I’ve been thinking a lot about how we look at academic standards (what we call curriculum expectations here in Ontario) lately. Each person who reads a standard seems to read it through their own lens. That is, as we read a standard, we attach what we believe is important to that standard based upon our prior experiences. With this in mind, it might be worth looking at a few important parts of what makes up a standard (expectation) in Ontario. Each of our standards have some/all of the following pieces:

**Content**students should be learning**Verbs**clearly indicating the actions our students should be doing to learn the content and demonstrate understanding of the content- A list of
**tools and/or strategies**students should be using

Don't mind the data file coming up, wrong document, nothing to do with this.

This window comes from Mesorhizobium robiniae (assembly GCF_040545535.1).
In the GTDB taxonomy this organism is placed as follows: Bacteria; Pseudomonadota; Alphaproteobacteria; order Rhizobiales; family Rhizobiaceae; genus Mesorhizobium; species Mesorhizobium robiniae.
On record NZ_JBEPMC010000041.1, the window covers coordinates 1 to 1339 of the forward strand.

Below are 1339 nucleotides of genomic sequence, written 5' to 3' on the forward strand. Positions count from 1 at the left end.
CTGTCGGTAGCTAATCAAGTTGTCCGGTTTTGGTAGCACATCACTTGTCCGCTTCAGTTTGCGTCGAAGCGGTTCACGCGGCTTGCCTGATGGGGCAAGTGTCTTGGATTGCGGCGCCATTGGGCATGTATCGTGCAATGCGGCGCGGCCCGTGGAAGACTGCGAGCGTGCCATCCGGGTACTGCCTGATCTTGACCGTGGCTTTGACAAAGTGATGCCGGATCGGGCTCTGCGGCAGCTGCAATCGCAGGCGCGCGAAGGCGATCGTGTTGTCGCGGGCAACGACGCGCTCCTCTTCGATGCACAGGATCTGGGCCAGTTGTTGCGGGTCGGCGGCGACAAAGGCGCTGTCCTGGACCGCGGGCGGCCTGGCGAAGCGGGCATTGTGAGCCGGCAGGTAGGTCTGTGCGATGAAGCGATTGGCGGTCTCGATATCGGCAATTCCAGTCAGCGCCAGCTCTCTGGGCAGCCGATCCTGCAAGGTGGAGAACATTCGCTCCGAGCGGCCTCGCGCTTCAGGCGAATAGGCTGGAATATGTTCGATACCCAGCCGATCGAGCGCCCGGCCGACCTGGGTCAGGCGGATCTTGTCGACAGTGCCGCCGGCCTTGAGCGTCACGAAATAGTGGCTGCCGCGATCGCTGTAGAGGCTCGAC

Each of these three pieces help us know both what constitutes understanding, and potentially, how we can get there. However, while our standards here in Ontario have been written to help us understand these pieces, many of our students experience them in a very disconnected way. For example, if we see each expectation as an isolated task to accomplish, our students come to see mathematics as a never-ending list of skills to master, not as a rich set of connections and relationships. There are so many standards to “cover” that what ends up being missed for many students is the development of each standard. The focus of teaching mathematics ends up as the teaching of the standards instead of experiencing mathematics. We give away the ending of the story before our students even know the characters or the plot. We share the punchline without ever setting up the joke. We measure our students’ outcomes without considering the reasoning they walk away with… while many students might be able to demonstrate a skill after some practice, it’s quite possible they don’t know how it’s helpful, how it relates to other pieces of math, and because of this, many forget everything by the next time they use the concepts the next year.